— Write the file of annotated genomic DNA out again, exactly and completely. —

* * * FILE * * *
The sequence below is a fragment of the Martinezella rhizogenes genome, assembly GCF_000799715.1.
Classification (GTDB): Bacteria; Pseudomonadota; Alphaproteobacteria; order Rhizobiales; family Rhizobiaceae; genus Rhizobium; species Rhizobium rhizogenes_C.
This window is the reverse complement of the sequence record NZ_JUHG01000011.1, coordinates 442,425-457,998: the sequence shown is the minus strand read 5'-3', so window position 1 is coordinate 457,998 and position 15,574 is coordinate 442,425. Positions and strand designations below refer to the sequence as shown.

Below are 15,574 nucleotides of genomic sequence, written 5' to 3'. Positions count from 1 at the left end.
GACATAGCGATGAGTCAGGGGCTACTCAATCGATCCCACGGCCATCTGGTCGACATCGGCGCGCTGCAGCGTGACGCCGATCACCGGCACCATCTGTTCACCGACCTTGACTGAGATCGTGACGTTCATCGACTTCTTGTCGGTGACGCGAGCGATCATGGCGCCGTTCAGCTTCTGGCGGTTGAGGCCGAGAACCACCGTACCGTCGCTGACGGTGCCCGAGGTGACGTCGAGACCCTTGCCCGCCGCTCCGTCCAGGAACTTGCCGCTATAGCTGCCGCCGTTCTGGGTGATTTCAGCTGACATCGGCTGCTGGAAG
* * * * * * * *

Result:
The sequence below is a fragment of the Martinezella rhizogenes genome, assembly GCF_000799715.1.
Classification (GTDB): Bacteria; Pseudomonadota; Alphaproteobacteria; order Rhizobiales; family Rhizobiaceae; genus Rhizobium; species Rhizobium rhizogenes_C.
This window is the reverse complement of the sequence record NZ_JUHG01000011.1, coordinates 442,425-457,998: the sequence shown is the minus strand read 5'-3', so window position 1 is coordinate 457,998 and position 15,574 is coordinate 442,425. Positions and strand designations below refer to the sequence as shown.

Below are 15,574 nucleotides of genomic sequence, written 5' to 3'. Positions count from 1 at the left end.
GACATAGCGATGAGTCAGGGGCTACTCAATCGATCCCACGGCCATCTGGTCGACATCGGCGCGCTGCAGCGTGACGCCGATCACCGGCACCATCTGTTCACCGACCTTGACTGAGATCGTGACGTTCATCGACTTCTTGTCGGTGACGCGAGCGATCATGGCGCCGTTCAGCTTCTGGCGGTTGAGGCCGAGAACCACCGTACCGTCGCTGACGGTGCCCGAGGTGACGTCGAGACCCTTGCCCGCCGCTCCGTCCAGGAACTTGCCGCTATAGCTGCCGCCGTTCTGGGTGATTTCAGCTGACATCGGCTGCTGGAAG